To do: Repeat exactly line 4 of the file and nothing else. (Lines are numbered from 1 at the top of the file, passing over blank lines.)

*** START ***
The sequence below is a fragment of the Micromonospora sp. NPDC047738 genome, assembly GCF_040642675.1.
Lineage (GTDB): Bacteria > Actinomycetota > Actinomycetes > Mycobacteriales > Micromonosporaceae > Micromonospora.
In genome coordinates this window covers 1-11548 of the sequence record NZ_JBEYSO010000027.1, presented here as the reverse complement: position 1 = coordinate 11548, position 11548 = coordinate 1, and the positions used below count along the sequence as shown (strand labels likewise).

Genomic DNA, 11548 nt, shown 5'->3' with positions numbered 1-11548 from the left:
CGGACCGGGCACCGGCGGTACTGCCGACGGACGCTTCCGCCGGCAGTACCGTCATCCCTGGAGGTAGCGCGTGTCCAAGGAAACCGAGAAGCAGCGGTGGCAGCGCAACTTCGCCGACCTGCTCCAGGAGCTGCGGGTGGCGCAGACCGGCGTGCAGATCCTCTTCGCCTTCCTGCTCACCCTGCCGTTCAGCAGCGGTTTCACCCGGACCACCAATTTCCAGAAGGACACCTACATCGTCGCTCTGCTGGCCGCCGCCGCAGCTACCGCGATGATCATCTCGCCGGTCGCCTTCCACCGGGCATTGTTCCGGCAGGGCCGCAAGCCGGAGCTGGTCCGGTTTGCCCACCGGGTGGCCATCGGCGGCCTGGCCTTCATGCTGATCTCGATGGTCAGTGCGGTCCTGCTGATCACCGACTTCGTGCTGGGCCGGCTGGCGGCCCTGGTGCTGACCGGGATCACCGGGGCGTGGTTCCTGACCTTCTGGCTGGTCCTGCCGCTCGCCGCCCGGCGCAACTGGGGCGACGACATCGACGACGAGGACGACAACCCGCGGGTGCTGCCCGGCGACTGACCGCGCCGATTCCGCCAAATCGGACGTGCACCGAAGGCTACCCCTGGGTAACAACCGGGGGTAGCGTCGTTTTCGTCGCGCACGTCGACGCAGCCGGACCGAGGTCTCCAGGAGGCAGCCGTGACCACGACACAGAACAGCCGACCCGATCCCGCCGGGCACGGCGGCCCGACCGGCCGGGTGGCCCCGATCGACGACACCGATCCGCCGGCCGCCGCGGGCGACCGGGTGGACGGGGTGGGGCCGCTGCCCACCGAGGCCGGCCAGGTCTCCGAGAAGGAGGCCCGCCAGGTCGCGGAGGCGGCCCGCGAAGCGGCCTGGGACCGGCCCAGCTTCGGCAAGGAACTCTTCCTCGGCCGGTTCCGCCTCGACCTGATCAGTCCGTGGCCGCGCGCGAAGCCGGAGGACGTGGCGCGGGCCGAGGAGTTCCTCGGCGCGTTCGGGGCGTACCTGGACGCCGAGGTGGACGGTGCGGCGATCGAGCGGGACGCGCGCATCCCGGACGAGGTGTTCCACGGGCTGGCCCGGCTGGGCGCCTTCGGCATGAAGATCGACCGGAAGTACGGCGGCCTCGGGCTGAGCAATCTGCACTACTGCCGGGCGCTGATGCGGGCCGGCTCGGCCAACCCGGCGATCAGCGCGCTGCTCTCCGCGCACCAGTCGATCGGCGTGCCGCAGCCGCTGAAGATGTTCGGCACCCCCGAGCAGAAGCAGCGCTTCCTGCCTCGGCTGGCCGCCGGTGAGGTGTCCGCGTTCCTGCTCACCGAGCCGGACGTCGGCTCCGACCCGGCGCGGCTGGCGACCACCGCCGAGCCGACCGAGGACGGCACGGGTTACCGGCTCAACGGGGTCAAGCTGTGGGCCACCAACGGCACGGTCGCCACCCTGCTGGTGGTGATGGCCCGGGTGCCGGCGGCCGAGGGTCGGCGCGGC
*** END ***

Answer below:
Genomic DNA, 11548 nt, shown 5'->3' with positions numbered 1-11548 from the left: